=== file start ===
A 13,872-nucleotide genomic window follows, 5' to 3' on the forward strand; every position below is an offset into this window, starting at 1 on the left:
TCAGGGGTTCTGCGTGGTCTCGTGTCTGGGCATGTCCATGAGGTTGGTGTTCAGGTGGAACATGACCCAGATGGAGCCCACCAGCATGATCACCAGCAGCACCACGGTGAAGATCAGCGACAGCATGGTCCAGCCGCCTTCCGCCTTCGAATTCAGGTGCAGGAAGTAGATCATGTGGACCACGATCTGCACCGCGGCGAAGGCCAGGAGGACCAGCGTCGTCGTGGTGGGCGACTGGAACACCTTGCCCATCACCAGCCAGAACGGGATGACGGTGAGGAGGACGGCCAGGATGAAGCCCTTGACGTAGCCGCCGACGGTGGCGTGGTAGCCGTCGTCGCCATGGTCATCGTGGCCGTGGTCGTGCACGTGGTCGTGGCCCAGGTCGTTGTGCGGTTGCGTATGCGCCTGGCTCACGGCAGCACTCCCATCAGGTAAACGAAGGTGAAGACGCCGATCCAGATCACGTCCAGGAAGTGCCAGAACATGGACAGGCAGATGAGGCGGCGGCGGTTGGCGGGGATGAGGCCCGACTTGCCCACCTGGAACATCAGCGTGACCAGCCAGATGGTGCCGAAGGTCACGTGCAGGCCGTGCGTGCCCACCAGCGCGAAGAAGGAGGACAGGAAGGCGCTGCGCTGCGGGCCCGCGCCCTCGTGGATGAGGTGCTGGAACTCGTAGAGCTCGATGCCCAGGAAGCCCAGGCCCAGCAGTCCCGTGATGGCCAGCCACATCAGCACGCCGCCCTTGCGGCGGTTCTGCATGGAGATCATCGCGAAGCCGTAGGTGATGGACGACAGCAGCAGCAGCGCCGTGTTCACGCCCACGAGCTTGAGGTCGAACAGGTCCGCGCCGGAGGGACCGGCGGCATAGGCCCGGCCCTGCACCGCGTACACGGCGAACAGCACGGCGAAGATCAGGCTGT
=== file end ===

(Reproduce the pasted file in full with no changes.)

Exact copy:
A 13,872-nucleotide genomic window follows, 5' to 3' on the forward strand; every position below is an offset into this window, starting at 1 on the left:
TCAGGGGTTCTGCGTGGTCTCGTGTCTGGGCATGTCCATGAGGTTGGTGTTCAGGTGGAACATGACCCAGATGGAGCCCACCAGCATGATCACCAGCAGCACCACGGTGAAGATCAGCGACAGCATGGTCCAGCCGCCTTCCGCCTTCGAATTCAGGTGCAGGAAGTAGATCATGTGGACCACGATCTGCACCGCGGCGAAGGCCAGGAGGACCAGCGTCGTCGTGGTGGGCGACTGGAACACCTTGCCCATCACCAGCCAGAACGGGATGACGGTGAGGAGGACGGCCAGGATGAAGCCCTTGACGTAGCCGCCGACGGTGGCGTGGTAGCCGTCGTCGCCATGGTCATCGTGGCCGTGGTCGTGCACGTGGTCGTGGCCCAGGTCGTTGTGCGGTTGCGTATGCGCCTGGCTCACGGCAGCACTCCCATCAGGTAAACGAAGGTGAAGACGCCGATCCAGATCACGTCCAGGAAGTGCCAGAACATGGACAGGCAGATGAGGCGGCGGCGGTTGGCGGGGATGAGGCCCGACTTGCCCACCTGGAACATCAGCGTGACCAGCCAGATGGTGCCGAAGGTCACGTGCAGGCCGTGCGTGCCCACCAGCGCGAAGAAGGAGGACAGGAAGGCGCTGCGCTGCGGGCCCGCGCCCTCGTGGATGAGGTGCTGGAACTCGTAGAGCTCGATGCCCAGGAAGCCCAGGCCCAGCAGTCCCGTGATGGCCAGCCACATCAGCACGCCGCCCTTGCGGCGGTTCTGCATGGAGATCATCGCGAAGCCGTAGGTGATGGACGACAGCAGCAGCAGCGCCGTGTTCACGCCCACGAGCTTGAGGTCGAACAGGTCCGCGCCGGAGGGACCGGCGGCATAGGCCCGGCCCTGCACCGCGTACACGGCGAACAGCACGGCGAAGATCAGGCTGT